The following article contains major spoilers from the series finale of The Originals. Proceed at your own risk.
After 92 episodes — plus a few dozen more if you factor in their time on The Vampire Diaries — Klaus and Elijah Mikaelson’s thousand-year story came to an end on Wednesday’s series finale of The Originals. The episode’s closing scene found the brothers taking their own lives after absorbing the darkness that was in Hope, ensuring that their family line can continue… albeit without them.
TVLine spoke with series creator Julie Plec about her decision to off the brothers, as well as what the future could hold (spiritually speaking) for Klaus and Elijah:
TVLINE | Did you always know the show would end with the brothers’ deaths, or was that an idea that presented itself along the way?
I figured one of them would go, for sure, when we started this show. My feeling was that it probably would have been Klaus, and we’d let Elijah live a life unencumbered without his brother. But then we got to tell that story for Elijah in the final season. We let him live that unencumbered life, and he found his way back to his brother because, ultimately, for better or for worse, in all its co-dependent glory, that is the legacy of Klaus and Elijah. Much like The Notebook, I feel like it was only right that they should go together.
TVLINE | Because Elijah spent so much time trying to escape Klaus’ emotional pull, I have to imagine that some fans will see Elijah’s death as him giving up, or giving in. What do you say to that?
For me, it’s two-fold. One: Elijah has been driven by survivor’s guilt his entire life. He was witness and party to his brother’s abuse at the hand of their father, and he always felt responsible for that. Over a thousand years, it became a pathological co-dependency. His entire dream in life was to help his brother find redemption by way of understanding unconditional love. In the final moments, as Klaus is ready to sacrifice himself for his daughter and his family, Elijah can recognize that his brother has reached the completion of that journey, which means Elijah has completed the journey as well.
To those who ask, “Why doesn’t Elijah get to live his own life now?” I would look at what happened this season. He did get to live his own life, one free of his family. He got to fall in love and have that whole experience, but he came out of it to find that one of the consequences was his hand in the death of Hayley. Elijah can’t live on happily and freely and find new love and new life with that hanging over his head. This is his way of making spiritual amends for his part in her death. Being by his brother’s side as the two of them escape their immortality, which was a curse that was put upon them, felt right. It felt beautiful, and it felt like those two were meant to be together. They’re the [non-romantic] end game of this series.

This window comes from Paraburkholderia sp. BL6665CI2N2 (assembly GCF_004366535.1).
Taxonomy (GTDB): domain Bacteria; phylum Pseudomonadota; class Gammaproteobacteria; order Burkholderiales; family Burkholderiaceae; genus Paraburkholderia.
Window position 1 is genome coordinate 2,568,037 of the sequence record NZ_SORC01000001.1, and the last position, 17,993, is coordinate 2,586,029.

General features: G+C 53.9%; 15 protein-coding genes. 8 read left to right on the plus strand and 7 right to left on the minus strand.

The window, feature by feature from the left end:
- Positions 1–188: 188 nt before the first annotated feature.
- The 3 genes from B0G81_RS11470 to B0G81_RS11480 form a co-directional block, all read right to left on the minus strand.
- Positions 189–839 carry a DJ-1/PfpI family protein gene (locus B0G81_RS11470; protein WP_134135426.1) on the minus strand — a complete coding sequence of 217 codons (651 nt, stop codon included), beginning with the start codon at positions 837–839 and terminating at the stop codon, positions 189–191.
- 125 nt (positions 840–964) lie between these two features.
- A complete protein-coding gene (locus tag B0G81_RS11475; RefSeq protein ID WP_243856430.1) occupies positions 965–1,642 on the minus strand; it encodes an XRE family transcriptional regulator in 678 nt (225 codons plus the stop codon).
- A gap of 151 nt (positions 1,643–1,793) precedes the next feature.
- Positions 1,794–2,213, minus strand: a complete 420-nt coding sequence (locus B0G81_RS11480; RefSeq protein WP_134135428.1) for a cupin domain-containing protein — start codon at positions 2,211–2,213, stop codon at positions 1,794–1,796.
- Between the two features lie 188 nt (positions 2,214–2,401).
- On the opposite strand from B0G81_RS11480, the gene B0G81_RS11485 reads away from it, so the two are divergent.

TVLINE | Is it safe to say that Hayley and Elijah will get that dance in the afterlife?
That’s the beauty of it. In death is an opportunity for Elijah’s spiritual redemption. We’ve established that peace exists, that Hayley is there, and that she’s happy and has forgiven him. We’ve asked if that’s where they’re going, and I’d like to hope that it’s where they’ll ultimately find themselves.
TVLINE | We talked a lot about “peace” when The Vampire Diaries ended. Do you know what Klaus and Elijah’s peace looks like?
Much like the idea of heaven in our world, it still exists in the way you want it to exist in your own mind. Is it an actual place, like The Good Place? Those are the kinds of questions for people to think about and interpret on their own. It’s not like the Other Side where there’s a spell that captured them and is keeping them over there. It’s still an idea, an emotion that you can have.
TVLINE | A lot of our readers have said “I don’t care how it ends as long as Klaus doesn’t die.” Do you foresee them being upset about this?
Yes and no. I can’t see it having ended any other way. Therefore, it’s the ending. Joseph Morgan felt exactly the same way. We’re telling a story about two immortal beings — what do you think the ending is? The ending is freedom from immortality. Looking at it subjectively, that’s the inevitability of this kind of show. I love that fans love this character so much. They’ve had more than seven seasons of television to be in love with these characters. It’s been a beautiful relationship between the fans and Klaus, specifically. And I just really like closure.
TVLINE | Not to mention, Legacies will now begin with an orphaned girl in Mystic Falls, which brings this whole franchise even more full circle.
When we meet Hope in two years, she’s going to have an entirely different perspective on life. She’s going to have bruises and damage that she didn’t have prior to the end of this. She’s going to be a young woman with a lot of emotional scars, and I think that’ll make for a more dynamic heroine.
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